I forced my eyelids open, their heaviness begging me to close them again in the dim light. My hands felt around on the cold damp soil underneath me and I could hear water trickling down the walls around me. I blinked again, my eyes attempting to adjust to the light. My surroundings slowly came into view. It seemed like I was in a cave, but not too far in. I could see light dancing at the mouth of the cave in the distance and I could just make out some sounds from outside, echoing against the rocky walls. Birds chirped, a calm breeze rustled leaves in tree branches, and for some odd reason, I thought I heard the soft whisper of laughter. Where the hell was I? I had to be losing my mind.
The last thing I remember was an old acquaintance coming to visit. I’d completely erased her from my memory until something stirred it up again. I had hunted for the numbers she’d scrawled on a receipt from the diner and finally gave her a call. I knew she would have all of the answers I was looking for. She was one of the only people that would even begin to believe the crazy story I had in my brain. She arrived and more and more memories from the night I met her began to come back. I was never able to piece everything together, but I was getting closer. I didn’t know much about this woman at all and most people would think I was an idiot for inviting someone who was almost a stranger into my home. All I knew was that she had everything I needed. Everything I’d been searching for these last few months. Everything that was playing over and over again in my mind. Everything that had been keeping me awake at night.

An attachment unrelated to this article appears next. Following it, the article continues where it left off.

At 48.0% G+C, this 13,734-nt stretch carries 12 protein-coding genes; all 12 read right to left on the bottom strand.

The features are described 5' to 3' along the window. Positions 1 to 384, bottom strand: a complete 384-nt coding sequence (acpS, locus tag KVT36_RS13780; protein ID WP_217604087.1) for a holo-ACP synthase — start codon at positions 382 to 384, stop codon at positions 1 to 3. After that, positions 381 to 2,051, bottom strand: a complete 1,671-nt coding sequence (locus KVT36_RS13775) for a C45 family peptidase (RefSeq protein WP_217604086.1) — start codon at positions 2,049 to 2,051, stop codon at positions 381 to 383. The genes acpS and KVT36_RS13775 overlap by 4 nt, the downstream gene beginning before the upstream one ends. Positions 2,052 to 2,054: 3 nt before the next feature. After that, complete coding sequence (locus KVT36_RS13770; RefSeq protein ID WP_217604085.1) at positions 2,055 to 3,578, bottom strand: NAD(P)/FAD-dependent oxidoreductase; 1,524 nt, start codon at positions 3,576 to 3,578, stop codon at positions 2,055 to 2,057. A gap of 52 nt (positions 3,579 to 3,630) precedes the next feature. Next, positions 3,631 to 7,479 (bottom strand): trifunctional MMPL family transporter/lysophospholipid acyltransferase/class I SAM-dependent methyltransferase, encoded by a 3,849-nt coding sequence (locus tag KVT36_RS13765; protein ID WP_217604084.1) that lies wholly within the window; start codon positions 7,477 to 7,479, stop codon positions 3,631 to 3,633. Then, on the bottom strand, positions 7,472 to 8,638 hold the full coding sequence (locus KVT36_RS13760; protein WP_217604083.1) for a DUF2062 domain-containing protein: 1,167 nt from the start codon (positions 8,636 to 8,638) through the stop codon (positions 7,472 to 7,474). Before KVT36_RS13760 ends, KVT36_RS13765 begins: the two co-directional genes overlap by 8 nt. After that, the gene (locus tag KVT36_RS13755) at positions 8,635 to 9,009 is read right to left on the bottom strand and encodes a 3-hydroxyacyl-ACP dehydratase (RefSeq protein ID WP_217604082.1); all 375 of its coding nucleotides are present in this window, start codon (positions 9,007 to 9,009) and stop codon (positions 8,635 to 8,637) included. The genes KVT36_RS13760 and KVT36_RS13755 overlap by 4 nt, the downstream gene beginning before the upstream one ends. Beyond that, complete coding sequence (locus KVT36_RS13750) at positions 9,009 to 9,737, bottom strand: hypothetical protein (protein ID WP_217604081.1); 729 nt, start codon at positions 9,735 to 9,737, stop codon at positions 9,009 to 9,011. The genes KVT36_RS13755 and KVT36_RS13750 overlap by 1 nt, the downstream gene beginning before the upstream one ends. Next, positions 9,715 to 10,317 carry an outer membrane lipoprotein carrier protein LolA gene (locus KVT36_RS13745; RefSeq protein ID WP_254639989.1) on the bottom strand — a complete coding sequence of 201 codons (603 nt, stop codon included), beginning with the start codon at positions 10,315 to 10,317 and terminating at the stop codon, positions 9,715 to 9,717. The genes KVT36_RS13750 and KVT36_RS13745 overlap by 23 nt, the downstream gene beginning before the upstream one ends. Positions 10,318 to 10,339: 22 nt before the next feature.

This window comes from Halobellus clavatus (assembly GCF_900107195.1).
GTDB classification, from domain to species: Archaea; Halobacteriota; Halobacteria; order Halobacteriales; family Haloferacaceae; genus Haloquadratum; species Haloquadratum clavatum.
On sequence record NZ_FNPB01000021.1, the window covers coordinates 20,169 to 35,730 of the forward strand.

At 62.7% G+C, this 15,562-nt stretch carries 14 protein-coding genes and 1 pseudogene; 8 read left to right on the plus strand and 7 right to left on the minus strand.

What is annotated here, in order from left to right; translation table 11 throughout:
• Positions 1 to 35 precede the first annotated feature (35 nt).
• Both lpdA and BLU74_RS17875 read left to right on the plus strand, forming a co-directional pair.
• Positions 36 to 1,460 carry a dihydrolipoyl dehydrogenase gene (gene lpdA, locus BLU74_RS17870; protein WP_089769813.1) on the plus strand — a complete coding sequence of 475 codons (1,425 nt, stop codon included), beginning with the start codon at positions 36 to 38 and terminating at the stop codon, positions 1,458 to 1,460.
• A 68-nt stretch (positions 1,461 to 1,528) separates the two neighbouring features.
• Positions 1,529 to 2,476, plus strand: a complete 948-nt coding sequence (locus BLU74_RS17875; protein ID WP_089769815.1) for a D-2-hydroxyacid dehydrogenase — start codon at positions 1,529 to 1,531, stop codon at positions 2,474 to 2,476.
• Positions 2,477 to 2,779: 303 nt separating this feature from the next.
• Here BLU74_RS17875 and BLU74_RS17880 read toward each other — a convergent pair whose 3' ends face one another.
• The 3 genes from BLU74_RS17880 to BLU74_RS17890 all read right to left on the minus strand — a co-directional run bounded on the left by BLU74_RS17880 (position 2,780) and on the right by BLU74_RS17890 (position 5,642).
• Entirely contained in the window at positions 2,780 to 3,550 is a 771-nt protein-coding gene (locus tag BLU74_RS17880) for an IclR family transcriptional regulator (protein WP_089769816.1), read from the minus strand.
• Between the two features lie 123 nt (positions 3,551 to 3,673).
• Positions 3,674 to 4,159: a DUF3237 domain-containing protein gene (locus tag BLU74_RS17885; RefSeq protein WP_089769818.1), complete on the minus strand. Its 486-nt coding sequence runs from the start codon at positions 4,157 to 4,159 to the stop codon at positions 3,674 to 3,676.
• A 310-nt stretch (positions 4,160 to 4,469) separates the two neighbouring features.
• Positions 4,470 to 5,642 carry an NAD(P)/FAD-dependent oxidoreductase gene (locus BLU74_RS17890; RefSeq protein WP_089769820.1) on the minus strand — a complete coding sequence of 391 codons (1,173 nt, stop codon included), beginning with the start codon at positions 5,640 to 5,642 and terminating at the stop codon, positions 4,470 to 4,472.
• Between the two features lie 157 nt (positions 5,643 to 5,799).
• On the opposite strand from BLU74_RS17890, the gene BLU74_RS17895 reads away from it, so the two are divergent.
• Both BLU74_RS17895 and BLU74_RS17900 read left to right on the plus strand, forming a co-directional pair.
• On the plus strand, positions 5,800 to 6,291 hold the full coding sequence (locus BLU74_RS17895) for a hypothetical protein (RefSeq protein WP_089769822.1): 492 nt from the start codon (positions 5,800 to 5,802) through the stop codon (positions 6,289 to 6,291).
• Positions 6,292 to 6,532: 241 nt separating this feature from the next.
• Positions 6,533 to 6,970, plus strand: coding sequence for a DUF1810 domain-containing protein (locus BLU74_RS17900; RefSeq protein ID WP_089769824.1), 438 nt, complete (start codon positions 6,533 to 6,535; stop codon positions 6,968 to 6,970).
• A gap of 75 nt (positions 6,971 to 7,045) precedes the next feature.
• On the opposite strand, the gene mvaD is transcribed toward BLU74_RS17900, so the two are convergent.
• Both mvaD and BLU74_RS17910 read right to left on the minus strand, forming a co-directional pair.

After she left, I began to make dinner for someone who I was expecting later. Maeve. I bet she was wondering where I was. She was probably worried. She did that a lot- worrying. I needed to find her and tell her everything. The problem was, I didn’t know where she was. A bigger problem- I didn’t know where I was.
I sat up in the dull light, stretching my arms. Almost every bone in my body cracked like I had been laying there for a long time. My head pounded and my neck and shoulders ached. I pushed myself off of the ground with a groan and began to walk on unsteady legs. After walking what seemed like a hundred miles, my tired limbs reached the entrance of the cave. My breath hitched in my body as I took in the scene before me.
The sun was setting behind a forest of trees, creating a purplish glow in the meadow before me. Dragonflies danced in the air and crickets began chirping from the woods. The pasture at my feet barely grew any grass, but instead was filled with wildflowers, so many that if you stepped into it you would most certainly crush a few with every stride. They were every color you could possibly think of and more. A soft, glittery mist began to descend from the purple sky making the atmosphere otherworldly, causing me to again ask the question: where the hell was I? I began to get the odd feeling that someone was watching me. I whipped around and locked eyes with her.
“Harvey Edward Davis, you took a long time to die.”